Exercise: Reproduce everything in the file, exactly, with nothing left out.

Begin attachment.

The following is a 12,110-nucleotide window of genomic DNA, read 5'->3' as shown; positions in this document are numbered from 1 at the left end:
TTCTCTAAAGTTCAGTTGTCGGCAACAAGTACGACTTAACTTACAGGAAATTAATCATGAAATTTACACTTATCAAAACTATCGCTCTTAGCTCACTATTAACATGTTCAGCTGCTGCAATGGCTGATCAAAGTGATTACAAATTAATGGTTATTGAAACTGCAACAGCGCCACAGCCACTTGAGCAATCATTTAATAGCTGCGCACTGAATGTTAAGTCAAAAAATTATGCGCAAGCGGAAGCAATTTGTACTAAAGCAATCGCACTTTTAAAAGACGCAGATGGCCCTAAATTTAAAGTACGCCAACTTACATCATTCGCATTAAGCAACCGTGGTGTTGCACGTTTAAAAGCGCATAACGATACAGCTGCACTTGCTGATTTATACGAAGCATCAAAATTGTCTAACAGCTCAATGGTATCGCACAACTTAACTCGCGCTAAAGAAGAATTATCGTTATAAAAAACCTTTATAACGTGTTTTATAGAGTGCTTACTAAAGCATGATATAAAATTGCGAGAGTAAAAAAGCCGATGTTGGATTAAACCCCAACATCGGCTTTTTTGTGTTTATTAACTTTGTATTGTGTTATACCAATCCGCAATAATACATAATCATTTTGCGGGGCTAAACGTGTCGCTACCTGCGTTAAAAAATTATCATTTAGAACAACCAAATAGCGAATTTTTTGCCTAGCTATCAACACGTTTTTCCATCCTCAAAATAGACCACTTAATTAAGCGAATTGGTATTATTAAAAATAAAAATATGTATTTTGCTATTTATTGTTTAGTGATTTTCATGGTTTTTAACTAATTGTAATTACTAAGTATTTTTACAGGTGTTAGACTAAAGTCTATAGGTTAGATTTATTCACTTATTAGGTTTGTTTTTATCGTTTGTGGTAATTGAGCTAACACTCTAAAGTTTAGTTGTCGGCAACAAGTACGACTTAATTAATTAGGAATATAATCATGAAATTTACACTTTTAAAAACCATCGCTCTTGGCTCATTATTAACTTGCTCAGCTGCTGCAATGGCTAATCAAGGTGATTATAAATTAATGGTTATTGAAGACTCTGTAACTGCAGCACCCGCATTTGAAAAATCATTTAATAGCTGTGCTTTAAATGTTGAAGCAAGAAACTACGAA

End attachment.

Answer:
The following is a 12,110-nucleotide window of genomic DNA, read 5'->3' as shown; positions in this document are numbered from 1 at the left end:
TTCTCTAAAGTTCAGTTGTCGGCAACAAGTACGACTTAACTTACAGGAAATTAATCATGAAATTTACACTTATCAAAACTATCGCTCTTAGCTCACTATTAACATGTTCAGCTGCTGCAATGGCTGATCAAAGTGATTACAAATTAATGGTTATTGAAACTGCAACAGCGCCACAGCCACTTGAGCAATCATTTAATAGCTGCGCACTGAATGTTAAGTCAAAAAATTATGCGCAAGCGGAAGCAATTTGTACTAAAGCAATCGCACTTTTAAAAGACGCAGATGGCCCTAAATTTAAAGTACGCCAACTTACATCATTCGCATTAAGCAACCGTGGTGTTGCACGTTTAAAAGCGCATAACGATACAGCTGCACTTGCTGATTTATACGAAGCATCAAAATTGTCTAACAGCTCAATGGTATCGCACAACTTAACTCGCGCTAAAGAAGAATTATCGTTATAAAAAACCTTTATAACGTGTTTTATAGAGTGCTTACTAAAGCATGATATAAAATTGCGAGAGTAAAAAAGCCGATGTTGGATTAAACCCCAACATCGGCTTTTTTGTGTTTATTAACTTTGTATTGTGTTATACCAATCCGCAATAATACATAATCATTTTGCGGGGCTAAACGTGTCGCTACCTGCGTTAAAAAATTATCATTTAGAACAACCAAATAGCGAATTTTTTGCCTAGCTATCAACACGTTTTTCCATCCTCAAAATAGACCACTTAATTAAGCGAATTGGTATTATTAAAAATAAAAATATGTATTTTGCTATTTATTGTTTAGTGATTTTCATGGTTTTTAACTAATTGTAATTACTAAGTATTTTTACAGGTGTTAGACTAAAGTCTATAGGTTAGATTTATTCACTTATTAGGTTTGTTTTTATCGTTTGTGGTAATTGAGCTAACACTCTAAAGTTTAGTTGTCGGCAACAAGTACGACTTAATTAATTAGGAATATAATCATGAAATTTACACTTTTAAAAACCATCGCTCTTGGCTCATTATTAACTTGCTCAGCTGCTGCAATGGCTAATCAAGGTGATTATAAATTAATGGTTATTGAAGACTCTGTAACTGCAGCACCCGCATTTGAAAAATCATTTAATAGCTGTGCTTTAAATGTTGAAGCAAGAAACTACGAA